Impact of CAM Estimates in LOIs
Impact of CAM Estimates in LOIs
By Bryan Mashian
Letters of intent routinely include estimates of the amount of anticipated common area expenses (CAM), and most real estate professionals believe such estimates will not bind the parties later. But, in a recent case, the court ruled that the tenant could rely on these estimates despite the statement in the lease that the lease was the final and binding agreement of the parties.
Thrifty leased space from The Americana at Brand at its shopping center in Glendale, California. Landlord’s letter of intent listed Thrifty’s share of estimated real property taxes, insurance and common area expenses for the first year of the lease term and clearly identified the dollar amounts for these charges as estimates. Thrifty requested a budget and was even reminded that the costs were purely estimates.
Thrifty’s lease calculated Thrifty’s share of common area operating expenses by excluding the floor area of “Other Stores”, where tenants were permitted to contribute to Common Area Operating Expenses on a basis other than Thrifty’s and also excluded certain “Non?Retail Portions” of the center. Landlord also reserved the right to allocate expenses between the retail portions and the non?retail portions of the center.
Thrifty got a sticker shock after receiving the first CAM bill since the amounts were two or three times higher than the estimated amounts, amounting to over $300,000 for the first year alone. Thrifty sued for fraud, rescission, breach of contract and breach of the implied covenant of good faith and fair dealing.
The lease contained the typical integration clause which makes the lease the final and binding agreement of the parties, and also provided that Thrifty was not relying on any statement or representation of Landlord. Nevertheless, the court of appeal ruled that Thrifty could rely on the estimates in the letter of intent and that landlord breached the implied covenant of good faith and fair dealing by improperly exercising its discretion in allocating common area expenses between retail and non?retail portions of a shopping center.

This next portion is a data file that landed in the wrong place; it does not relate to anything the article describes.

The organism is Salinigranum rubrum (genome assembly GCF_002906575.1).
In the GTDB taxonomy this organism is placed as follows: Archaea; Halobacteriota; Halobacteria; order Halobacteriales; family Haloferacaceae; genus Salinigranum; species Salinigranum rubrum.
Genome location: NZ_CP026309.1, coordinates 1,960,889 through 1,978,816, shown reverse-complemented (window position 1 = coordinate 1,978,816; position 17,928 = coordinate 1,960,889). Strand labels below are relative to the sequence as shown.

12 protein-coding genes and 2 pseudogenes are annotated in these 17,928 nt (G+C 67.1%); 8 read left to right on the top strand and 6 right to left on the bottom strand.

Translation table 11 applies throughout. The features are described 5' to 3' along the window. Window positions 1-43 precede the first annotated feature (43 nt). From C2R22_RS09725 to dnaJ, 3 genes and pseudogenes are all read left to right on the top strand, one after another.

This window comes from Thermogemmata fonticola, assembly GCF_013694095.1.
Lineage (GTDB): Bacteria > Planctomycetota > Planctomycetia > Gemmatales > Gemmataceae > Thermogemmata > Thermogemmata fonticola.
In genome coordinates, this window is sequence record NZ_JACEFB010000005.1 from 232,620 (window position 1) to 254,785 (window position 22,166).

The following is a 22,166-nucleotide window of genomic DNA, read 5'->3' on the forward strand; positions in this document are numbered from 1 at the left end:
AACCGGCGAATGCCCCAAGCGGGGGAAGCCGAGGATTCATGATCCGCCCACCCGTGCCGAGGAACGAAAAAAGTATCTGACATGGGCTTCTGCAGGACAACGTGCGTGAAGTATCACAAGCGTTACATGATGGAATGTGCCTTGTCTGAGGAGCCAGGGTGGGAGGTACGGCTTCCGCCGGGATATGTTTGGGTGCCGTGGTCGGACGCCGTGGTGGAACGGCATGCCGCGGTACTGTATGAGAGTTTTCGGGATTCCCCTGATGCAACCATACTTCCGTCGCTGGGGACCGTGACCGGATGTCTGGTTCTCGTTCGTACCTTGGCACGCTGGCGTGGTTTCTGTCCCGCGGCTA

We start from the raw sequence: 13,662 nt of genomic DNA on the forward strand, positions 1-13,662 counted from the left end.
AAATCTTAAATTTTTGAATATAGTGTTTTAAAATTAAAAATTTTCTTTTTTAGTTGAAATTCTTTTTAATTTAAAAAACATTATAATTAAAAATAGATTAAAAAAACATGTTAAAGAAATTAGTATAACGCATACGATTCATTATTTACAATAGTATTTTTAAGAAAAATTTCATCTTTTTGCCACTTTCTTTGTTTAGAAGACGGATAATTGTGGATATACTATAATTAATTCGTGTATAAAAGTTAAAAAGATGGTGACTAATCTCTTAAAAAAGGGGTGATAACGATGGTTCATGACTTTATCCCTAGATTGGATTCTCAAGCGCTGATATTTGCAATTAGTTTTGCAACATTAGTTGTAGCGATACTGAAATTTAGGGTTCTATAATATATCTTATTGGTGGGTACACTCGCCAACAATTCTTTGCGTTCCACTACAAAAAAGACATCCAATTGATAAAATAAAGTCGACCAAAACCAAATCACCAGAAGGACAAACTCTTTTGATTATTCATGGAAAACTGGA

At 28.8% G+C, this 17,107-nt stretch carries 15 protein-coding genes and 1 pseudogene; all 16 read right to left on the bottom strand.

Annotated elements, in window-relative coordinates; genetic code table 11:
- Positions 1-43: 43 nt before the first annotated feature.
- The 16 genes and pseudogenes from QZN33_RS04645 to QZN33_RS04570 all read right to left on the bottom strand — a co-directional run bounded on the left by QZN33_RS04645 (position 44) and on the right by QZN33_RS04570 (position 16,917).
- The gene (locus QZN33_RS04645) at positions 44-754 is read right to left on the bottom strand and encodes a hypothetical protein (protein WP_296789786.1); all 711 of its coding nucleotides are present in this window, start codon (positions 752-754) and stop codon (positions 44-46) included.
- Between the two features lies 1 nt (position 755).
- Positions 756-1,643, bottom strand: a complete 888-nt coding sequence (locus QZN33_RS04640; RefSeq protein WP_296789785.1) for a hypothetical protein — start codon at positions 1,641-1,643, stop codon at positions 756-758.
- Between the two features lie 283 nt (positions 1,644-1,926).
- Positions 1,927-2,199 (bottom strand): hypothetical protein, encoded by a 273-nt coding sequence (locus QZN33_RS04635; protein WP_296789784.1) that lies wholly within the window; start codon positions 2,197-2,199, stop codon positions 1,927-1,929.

Clearly, estimates in letters of intent can form the basis for a fraud claim. The parol evidence rule allows evidence other than from the written contract to show that the agreement was obtained by fraud. The court in the Thrifty case found that oral promises made outside of a written contract can be the basis for a fraud claim where a party can show it justifiably relied on the promise. Landlord argued that it only gave an estimate and no representation. But the court stated that a party that commits fraud cannot “absolve himself from fraud by any stipulation in the contract, either that no representations were made or that any right that might be grounded upon them was waived.” So, square footage figures or budgeted operating expenses in letters of intent which are estimates cannot protect a landlord from a tenant’s claim of fraud if they are negligent or intentional misrepresentations and justifiably relied upon by the tenant.
How it allocated common area expenses between the retail and non?retail portions of the shopping center. Landlord was required by the lease to use “reasonable discretion” and “sound accounting and management principles.” This language was enough for the court to rule that Thrifty had sufficiently alleged that landlord had improperly allocated expenses in violation of the implied covenant of good faith and fair dealing.
Landlords and brokers should not blindly rely on statements in letters of intent and in leases that purport to waive a tenant’s rights to look outside the lease contract.
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